Geologic map of the Stonewall quadrangle, Gillespie and Kendall Counties, Texas

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Barnes, Virgil E. (Virgil Everett), 1903-1998

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University of Texas at Austin. Bureau of Economic Geology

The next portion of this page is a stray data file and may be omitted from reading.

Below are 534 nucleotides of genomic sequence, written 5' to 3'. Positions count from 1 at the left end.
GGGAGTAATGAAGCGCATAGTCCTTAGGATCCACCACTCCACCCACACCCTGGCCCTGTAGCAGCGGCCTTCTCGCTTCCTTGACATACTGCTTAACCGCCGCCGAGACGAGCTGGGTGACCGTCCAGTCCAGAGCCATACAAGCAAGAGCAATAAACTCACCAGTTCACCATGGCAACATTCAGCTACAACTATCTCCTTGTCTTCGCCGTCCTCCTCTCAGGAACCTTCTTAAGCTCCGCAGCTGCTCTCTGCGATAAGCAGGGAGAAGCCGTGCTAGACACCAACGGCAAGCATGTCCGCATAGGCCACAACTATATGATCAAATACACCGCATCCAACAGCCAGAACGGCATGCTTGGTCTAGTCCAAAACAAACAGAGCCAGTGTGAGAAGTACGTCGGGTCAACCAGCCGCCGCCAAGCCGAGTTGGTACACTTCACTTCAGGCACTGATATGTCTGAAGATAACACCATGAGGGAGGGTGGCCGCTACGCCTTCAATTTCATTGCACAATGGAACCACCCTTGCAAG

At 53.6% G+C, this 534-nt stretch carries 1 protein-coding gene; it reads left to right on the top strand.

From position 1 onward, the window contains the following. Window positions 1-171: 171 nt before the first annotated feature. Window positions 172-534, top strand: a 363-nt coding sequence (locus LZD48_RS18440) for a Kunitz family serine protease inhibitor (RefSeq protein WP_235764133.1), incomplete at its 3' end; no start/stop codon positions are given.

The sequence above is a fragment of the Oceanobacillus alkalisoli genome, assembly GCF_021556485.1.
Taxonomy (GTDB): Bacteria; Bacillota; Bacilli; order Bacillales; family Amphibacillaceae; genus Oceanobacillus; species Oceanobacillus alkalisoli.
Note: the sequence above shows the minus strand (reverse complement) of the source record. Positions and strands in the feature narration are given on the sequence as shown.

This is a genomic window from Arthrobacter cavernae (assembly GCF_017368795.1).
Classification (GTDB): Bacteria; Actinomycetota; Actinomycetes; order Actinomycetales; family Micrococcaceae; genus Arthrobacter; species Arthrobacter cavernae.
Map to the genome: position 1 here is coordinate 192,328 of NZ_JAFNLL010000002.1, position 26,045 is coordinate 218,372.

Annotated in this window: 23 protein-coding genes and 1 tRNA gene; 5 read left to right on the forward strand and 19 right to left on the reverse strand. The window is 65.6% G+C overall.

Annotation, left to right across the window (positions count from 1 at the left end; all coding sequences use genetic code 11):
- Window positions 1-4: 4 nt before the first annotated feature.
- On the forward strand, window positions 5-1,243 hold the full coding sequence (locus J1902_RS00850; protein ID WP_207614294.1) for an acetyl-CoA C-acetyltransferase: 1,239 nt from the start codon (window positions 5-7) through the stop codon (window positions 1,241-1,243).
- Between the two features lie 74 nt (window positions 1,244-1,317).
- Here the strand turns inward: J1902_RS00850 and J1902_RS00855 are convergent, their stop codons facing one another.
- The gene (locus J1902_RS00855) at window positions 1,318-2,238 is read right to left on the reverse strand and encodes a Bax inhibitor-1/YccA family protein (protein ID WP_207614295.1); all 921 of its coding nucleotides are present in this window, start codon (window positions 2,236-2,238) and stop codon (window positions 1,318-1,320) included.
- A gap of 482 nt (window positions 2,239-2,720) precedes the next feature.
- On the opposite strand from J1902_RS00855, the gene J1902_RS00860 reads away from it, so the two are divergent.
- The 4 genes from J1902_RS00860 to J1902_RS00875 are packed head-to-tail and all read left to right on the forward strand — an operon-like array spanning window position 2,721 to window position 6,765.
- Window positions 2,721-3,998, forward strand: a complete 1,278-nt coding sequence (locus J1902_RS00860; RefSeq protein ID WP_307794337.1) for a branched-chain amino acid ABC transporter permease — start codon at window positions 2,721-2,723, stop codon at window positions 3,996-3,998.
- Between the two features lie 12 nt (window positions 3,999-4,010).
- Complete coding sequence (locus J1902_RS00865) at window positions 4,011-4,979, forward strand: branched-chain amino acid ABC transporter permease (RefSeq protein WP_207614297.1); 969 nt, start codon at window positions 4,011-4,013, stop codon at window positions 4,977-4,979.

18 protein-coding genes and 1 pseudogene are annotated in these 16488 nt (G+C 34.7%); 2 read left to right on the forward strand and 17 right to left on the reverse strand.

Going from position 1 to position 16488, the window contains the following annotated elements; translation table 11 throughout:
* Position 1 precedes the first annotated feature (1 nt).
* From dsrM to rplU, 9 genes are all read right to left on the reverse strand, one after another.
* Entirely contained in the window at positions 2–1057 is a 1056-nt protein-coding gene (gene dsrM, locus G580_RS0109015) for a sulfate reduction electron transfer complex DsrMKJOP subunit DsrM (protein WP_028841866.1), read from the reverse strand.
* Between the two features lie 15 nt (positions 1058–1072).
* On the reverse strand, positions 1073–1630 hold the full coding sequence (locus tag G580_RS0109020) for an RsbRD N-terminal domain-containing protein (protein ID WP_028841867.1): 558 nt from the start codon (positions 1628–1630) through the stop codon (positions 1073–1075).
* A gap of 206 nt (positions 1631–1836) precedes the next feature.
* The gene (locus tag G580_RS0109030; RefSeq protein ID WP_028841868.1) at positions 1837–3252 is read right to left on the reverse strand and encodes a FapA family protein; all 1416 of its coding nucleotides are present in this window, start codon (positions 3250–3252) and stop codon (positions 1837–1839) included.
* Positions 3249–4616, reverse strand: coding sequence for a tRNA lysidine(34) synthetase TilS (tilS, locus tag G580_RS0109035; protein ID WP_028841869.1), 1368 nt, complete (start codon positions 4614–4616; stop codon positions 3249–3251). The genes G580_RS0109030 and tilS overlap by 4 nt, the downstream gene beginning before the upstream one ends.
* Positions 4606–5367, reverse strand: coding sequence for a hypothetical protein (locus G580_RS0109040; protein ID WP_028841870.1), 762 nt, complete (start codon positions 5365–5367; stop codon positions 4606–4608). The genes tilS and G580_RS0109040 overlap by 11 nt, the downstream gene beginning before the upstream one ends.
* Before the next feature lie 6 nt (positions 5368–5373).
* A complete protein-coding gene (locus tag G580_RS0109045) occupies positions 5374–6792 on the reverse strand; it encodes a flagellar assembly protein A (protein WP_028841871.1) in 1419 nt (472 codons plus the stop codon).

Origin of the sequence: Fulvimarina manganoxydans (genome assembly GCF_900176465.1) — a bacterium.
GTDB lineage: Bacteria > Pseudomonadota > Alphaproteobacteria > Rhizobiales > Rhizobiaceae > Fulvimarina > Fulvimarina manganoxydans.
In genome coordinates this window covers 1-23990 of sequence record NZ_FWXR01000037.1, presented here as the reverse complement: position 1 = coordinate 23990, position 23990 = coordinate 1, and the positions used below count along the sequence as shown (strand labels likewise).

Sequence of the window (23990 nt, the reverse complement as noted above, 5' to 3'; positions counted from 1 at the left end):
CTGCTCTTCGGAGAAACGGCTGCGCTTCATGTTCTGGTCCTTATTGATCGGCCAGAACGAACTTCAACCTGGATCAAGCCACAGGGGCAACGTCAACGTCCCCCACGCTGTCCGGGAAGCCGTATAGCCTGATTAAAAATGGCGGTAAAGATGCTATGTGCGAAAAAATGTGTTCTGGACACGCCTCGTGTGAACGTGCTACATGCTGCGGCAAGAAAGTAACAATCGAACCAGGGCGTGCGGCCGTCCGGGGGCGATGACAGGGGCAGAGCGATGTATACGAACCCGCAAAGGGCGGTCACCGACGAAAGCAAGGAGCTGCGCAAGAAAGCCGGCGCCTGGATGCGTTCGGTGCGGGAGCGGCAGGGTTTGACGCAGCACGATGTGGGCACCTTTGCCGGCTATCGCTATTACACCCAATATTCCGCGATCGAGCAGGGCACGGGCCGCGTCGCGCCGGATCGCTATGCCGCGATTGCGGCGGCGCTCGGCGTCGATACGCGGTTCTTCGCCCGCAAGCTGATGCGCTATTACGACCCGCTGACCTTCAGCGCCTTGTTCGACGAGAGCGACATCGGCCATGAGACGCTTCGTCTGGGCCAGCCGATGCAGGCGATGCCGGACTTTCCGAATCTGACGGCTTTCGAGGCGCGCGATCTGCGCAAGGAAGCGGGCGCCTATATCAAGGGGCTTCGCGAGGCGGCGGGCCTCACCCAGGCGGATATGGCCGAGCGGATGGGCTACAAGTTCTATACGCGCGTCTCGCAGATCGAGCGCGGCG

Stonewall quadrangle includes part of the southern margin of the Llano region and part of the eastern margin of the Edwards Plateau where most of the plateau suriace has been destroyed by erosion. An east-northeastward-trending lobe of the Edwards Plateau crosses the quadrangle near its southeastern corner. The area to the north is in the broad gently rolling Pedernales River basin, and that to the southeast is in a more rugged marginal part of the Blanco River drainage area. The geology of the Stonewall quadrangle is shown on a U.S. Geological Survey 7.5-minute topographic quadrangle map (contour interval 20 feet, scale 1:24,000) which covers the same area as the Stonewall quadrangle planimetric map, scale 1:31,680 (Barnes, 1952i). The relief in the quadrangle is about 600 feet; elevations range from about 1,395 feet where Pedernales River leaves the quadrangle to about 1,995 feet at the highest point on the Edwards Plateau. The quadrangle is mostly drained by Pedernales River and its tributaries- Blumenthal, Cave, Roundhead, Threemile, and South Grape Creeks, Beckman, Gellerman, Salt, and Arnelger Branches, and other unnamed drainages. In the southeasternmost part the drainage is southward to Blanco River. Stonewall quadrangle is high on the southern side of the Llano uplift. Cambrian and Ordovician rocks occur in patchy outcrops in the vicinity of Pedernales River and northward. Cretaceous rocks and some Quaternary surficial deposits occupy the remainder. The one fault within the quadrangle is related to the subsurface Ouachita structural belt (Flawn et al., 1961, pp. 65-81) and trends northeast-southwest. The Paleozoic rocks mostly dip gently southward to southwestward at angles up to about 8 degrees, and the relatively flat-lying Cretaceous rocks dip eastward about 10 feet per mile. This publication on the Stonewall quadrangle is the fourth of a series of Central Texas geologic quadrangle maps which are being compiled as topographic bases become available. An index map for geologic maps already published on planimetric and topographic bases and others planned for publication on the new topographic bases is shown with the geologic map. During the period 1939- 1947, the writer, assisted by Louis Dixon, mapped geologically and made a gravity survey of the Stonewall quadrangle.


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